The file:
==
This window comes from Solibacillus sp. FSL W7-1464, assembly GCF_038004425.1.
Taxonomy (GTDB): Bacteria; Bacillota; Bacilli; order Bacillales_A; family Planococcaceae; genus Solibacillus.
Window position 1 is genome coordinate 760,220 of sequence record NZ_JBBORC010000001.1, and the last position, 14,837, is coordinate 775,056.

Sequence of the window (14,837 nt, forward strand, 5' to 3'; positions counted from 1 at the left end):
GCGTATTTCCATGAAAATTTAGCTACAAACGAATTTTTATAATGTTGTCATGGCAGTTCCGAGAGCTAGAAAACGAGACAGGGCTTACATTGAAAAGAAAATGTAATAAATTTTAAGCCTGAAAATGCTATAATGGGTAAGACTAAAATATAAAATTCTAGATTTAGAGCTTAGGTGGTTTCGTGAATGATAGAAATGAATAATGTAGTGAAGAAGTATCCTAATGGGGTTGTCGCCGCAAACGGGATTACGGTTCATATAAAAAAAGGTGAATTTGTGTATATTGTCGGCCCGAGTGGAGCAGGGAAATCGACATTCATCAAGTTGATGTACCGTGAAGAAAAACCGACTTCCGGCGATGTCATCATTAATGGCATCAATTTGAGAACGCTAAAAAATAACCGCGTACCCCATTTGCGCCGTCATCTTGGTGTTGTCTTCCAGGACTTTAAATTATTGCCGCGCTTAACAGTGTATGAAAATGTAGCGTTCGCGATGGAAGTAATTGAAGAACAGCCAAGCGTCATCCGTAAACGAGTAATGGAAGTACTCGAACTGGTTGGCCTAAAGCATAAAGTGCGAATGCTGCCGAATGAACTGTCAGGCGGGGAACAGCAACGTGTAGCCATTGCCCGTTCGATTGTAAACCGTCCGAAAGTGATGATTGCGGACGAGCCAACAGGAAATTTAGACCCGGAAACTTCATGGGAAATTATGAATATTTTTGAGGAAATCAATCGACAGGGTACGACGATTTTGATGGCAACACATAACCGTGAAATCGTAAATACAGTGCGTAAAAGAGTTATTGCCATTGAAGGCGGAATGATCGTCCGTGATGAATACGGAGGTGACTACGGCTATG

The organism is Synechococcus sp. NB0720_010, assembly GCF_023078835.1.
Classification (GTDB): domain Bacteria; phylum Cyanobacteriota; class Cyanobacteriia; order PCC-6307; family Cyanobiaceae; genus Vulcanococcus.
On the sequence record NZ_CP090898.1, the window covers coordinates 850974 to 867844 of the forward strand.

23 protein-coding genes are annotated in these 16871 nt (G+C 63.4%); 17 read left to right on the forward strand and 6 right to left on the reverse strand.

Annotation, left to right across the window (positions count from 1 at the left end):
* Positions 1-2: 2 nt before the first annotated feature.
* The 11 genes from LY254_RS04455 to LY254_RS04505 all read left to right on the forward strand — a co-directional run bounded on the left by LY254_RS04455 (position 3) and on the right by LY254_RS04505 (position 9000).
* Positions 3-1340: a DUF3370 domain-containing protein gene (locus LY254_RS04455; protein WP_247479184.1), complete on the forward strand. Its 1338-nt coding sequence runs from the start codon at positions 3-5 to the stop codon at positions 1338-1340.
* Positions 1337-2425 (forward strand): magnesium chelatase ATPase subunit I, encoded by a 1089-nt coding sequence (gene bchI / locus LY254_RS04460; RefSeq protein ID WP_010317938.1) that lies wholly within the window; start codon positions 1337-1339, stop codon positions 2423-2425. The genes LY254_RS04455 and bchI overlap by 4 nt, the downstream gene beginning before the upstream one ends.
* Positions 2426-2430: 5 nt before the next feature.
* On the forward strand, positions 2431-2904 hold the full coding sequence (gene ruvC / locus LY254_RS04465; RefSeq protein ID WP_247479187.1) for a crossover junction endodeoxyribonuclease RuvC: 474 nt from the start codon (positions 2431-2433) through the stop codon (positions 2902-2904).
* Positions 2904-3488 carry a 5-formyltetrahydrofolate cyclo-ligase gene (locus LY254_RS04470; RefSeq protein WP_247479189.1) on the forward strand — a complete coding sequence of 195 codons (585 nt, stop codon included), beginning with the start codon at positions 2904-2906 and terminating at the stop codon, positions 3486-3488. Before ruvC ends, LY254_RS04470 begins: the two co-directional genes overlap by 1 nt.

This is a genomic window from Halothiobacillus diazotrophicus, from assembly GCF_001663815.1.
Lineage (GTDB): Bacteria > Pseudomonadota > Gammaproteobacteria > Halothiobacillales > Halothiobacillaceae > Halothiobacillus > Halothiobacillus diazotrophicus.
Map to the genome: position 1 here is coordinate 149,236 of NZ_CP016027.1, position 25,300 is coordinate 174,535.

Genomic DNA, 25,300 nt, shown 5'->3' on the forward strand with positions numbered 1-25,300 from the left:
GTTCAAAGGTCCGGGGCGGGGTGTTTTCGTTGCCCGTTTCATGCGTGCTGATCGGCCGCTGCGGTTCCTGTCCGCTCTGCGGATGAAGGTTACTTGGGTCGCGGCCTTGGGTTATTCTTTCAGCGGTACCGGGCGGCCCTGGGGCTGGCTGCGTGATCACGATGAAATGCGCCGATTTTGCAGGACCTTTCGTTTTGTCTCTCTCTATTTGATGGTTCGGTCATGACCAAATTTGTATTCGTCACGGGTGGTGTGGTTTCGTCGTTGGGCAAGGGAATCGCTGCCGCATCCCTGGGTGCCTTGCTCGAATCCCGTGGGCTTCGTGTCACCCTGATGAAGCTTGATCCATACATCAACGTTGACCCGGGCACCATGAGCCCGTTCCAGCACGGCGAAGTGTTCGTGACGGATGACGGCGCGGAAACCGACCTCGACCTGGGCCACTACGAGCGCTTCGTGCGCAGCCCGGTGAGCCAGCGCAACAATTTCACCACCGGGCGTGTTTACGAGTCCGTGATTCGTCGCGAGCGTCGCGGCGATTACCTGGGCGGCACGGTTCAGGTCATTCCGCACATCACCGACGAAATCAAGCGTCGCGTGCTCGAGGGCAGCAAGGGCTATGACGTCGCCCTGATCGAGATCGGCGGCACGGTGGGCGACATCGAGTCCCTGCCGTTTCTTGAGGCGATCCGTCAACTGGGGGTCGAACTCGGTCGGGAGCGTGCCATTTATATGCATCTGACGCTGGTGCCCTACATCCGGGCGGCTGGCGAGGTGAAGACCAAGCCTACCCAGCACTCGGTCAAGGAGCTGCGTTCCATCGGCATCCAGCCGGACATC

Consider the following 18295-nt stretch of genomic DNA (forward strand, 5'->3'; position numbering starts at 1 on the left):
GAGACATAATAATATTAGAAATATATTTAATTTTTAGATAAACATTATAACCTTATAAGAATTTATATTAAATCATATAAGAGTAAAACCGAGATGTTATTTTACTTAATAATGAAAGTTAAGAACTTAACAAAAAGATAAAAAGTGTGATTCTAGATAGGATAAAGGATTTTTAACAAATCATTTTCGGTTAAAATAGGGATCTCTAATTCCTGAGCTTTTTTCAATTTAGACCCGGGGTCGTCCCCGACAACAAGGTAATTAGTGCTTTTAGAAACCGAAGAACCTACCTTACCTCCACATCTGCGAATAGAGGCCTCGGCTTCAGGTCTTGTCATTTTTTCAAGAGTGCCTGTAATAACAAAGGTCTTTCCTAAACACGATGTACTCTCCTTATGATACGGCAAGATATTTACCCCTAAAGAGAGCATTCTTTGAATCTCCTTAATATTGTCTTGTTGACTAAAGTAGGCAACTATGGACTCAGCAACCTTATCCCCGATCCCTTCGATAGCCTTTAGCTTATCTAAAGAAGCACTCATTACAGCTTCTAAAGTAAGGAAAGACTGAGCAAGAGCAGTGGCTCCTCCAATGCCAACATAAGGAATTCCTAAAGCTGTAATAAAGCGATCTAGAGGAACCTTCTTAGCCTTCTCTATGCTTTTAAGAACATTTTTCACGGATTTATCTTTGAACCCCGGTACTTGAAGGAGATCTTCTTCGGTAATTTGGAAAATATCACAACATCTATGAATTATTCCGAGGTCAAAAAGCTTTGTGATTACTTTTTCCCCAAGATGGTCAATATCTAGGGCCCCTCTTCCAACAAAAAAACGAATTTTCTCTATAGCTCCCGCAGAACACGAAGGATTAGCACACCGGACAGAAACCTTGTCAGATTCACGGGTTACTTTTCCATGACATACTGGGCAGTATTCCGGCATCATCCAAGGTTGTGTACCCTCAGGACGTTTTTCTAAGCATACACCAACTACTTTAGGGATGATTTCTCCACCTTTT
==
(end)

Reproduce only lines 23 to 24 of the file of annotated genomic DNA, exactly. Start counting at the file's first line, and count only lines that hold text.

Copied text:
Consider the following 18295-nt stretch of genomic DNA (forward strand, 5'->3'; position numbering starts at 1 on the left):
GAGACATAATAATATTAGAAATATATTTAATTTTTAGATAAACATTATAACCTTATAAGAATTTATATTAAATCATATAAGAGTAAAACCGAGATGTTATTTTACTTAATAATGAAAGTTAAGAACTTAACAAAAAGATAAAAAGTGTGATTCTAGATAGGATAAAGGATTTTTAACAAATCATTTTCGGTTAAAATAGGGATCTCTAATTCCTGAGCTTTTTTCAATTTAGACCCGGGGTCGTCCCCGACAACAAGGTAATTAGTGCTTTTAGAAACCGAAGAACCTACCTTACCTCCACATCTGCGAATAGAGGCCTCGGCTTCAGGTCTTGTCATTTTTTCAAGAGTGCCTGTAATAACAAAGGTCTTTCCTAAACACGATGTACTCTCCTTATGATACGGCAAGATATTTACCCCTAAAGAGAGCATTCTTTGAATCTCCTTAATATTGTCTTGTTGACTAAAGTAGGCAACTATGGACTCAGCAACCTTATCCCCGATCCCTTCGATAGCCTTTAGCTTATCTAAAGAAGCACTCATTACAGCTTCTAAAGTAAGGAAAGACTGAGCAAGAGCAGTGGCTCCTCCAATGCCAACATAAGGAATTCCTAAAGCTGTAATAAAGCGATCTAGAGGAACCTTCTTAGCCTTCTCTATGCTTTTAAGAACATTTTTCACGGATTTATCTTTGAACCCCGGTACTTGAAGGAGATCTTCTTCGGTAATTTGGAAAATATCACAACATCTATGAATTATTCCGAGGTCAAAAAGCTTTGTGATTACTTTTTCCCCAAGATGGTCAATATCTAGGGCCCCTCTTCCAACAAAAAAACGAATTTTCTCTATAGCTCCCGCAGAACACGAAGGATTAGCACACCGGACAGAAACCTTGTCAGATTCACGGGTTACTTTTCCATGACATACTGGGCAGTATTCCGGCATCATCCAAGGTTGTGTACCCTCAGGACGTTTTTCTAAGCATACACCAACTACTTTAGGGATGATTTCTCCACCTTTT